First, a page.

It is in this same internal note that he announces that Tesla will lay off 10% of its workforce. With employee numbers hovering around 100,000, that could mean 10,000 workers are being shown the door.

So why are they doing this? Downsizing in a business is one of the main ways companies look to manage their costs when times are tight. Not only do they save on salaries, but also on all associated costs such as pensions, healthcare and even physical office costs.

As the S&P 500 officially enters a bear market on Monday, Elon Musk can surmise that by anticipating a possible recession, he can cut Tesla’s costs while avoiding a last-minute slash and burn.

Download Q.ai today to access AI-powered investment strategies. When you deposit $100, we add an additional $50 to your account. Crypto winter causes layoffs at Coinbase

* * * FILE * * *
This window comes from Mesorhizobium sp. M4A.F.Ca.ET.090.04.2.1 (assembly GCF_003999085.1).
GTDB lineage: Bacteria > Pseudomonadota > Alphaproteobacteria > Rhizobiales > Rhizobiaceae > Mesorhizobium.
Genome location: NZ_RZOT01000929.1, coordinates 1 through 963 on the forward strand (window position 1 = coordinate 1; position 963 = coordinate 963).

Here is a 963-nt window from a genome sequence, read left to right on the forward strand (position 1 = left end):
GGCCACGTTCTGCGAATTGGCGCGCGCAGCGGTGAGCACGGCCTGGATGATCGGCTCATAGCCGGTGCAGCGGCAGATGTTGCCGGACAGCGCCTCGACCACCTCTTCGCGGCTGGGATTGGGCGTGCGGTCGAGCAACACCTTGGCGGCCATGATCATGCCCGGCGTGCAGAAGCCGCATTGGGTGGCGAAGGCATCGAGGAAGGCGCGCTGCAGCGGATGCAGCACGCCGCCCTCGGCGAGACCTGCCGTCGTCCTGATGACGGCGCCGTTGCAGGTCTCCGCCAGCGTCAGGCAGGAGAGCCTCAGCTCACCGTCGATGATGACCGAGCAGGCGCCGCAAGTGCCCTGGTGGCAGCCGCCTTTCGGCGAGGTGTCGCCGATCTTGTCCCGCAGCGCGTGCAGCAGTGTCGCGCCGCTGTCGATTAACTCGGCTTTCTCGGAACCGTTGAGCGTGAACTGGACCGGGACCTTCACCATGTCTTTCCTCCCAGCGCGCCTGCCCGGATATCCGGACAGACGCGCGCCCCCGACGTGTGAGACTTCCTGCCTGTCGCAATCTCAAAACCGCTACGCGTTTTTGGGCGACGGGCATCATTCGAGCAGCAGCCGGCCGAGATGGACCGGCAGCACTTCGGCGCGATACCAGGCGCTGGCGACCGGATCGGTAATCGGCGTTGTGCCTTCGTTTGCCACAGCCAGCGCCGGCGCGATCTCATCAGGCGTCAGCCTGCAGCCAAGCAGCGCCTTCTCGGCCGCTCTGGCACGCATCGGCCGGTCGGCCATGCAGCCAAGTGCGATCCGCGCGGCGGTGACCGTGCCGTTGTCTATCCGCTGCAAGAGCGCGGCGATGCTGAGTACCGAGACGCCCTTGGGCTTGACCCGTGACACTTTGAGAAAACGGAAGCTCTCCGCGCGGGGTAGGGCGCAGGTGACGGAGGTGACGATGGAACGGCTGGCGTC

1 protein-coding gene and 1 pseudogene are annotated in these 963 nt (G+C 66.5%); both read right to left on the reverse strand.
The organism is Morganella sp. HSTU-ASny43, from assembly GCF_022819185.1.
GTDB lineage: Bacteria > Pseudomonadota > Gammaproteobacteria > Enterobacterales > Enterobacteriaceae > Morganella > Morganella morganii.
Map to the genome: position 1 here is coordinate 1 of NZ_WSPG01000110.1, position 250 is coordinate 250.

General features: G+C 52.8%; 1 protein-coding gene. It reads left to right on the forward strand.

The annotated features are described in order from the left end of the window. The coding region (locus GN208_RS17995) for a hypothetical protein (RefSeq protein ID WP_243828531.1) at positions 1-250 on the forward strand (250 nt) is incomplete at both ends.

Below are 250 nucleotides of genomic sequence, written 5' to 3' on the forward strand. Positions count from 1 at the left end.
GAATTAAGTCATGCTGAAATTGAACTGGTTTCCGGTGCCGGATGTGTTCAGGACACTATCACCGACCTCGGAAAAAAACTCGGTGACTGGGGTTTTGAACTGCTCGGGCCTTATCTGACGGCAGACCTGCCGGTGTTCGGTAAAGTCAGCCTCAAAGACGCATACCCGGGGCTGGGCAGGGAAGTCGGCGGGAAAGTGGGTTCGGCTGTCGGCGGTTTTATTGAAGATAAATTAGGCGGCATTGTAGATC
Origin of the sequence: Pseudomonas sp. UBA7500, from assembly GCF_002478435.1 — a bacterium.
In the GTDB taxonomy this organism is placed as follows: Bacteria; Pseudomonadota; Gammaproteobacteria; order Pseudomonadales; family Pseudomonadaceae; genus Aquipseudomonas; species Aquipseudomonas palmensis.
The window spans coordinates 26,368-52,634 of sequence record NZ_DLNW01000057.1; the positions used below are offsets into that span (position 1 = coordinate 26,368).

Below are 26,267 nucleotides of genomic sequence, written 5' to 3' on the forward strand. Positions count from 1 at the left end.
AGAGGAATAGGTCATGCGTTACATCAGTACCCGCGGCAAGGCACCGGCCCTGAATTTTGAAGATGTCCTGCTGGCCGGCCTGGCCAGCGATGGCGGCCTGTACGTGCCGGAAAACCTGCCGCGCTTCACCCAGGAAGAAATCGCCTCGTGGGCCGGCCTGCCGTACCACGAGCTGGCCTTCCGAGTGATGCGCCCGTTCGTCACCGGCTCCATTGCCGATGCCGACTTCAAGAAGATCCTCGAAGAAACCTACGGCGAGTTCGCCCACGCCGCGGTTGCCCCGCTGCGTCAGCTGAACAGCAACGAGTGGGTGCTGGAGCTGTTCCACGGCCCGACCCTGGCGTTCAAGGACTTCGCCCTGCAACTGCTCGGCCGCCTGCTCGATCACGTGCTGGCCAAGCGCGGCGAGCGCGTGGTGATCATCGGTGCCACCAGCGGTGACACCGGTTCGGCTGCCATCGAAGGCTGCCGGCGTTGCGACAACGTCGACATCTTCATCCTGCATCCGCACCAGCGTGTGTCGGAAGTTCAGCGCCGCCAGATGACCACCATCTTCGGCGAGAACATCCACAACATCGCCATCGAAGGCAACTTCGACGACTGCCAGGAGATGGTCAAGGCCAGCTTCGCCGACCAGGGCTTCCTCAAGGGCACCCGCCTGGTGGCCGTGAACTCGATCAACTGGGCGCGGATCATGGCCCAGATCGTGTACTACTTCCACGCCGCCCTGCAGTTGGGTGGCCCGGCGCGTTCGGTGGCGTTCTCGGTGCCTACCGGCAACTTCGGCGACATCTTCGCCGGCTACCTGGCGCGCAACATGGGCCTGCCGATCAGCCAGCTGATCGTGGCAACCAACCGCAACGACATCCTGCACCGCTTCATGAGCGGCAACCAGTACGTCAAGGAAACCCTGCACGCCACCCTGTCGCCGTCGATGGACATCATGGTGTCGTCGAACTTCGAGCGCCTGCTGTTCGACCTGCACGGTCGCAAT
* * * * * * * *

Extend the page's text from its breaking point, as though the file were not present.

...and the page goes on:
If things seem a bit dicey in the tech realm, these are practically the Roaring Twenties compared to the world of crypto. Aside from a slight respite in early March, Bitcoin has been declining since November of last year and shows no signs of slowing down.

Ethereum is suffering just as much, if not worse, and thousands of other coins and tokens are at risk of disappearing altogether. This massive selling pressure is wreaking havoc on the industry, with many trading platforms and network operators struggling to stay afloat.

First, the collapse of popular crypto projects Terra Luna and Terra USD, which evaporated $42 billion of investor money virtually overnight. DeFi network Celsius has been the most publicized apparent victim in recent days, suspending all withdrawals and transfers from the platform due to liquidity concerns.

This is terrible news for an industry that is equally heavily exploited and built on trust in the networks and blockchains that support coins and tokens. Celsius hasn’t collapsed yet but it’s obviously in trouble.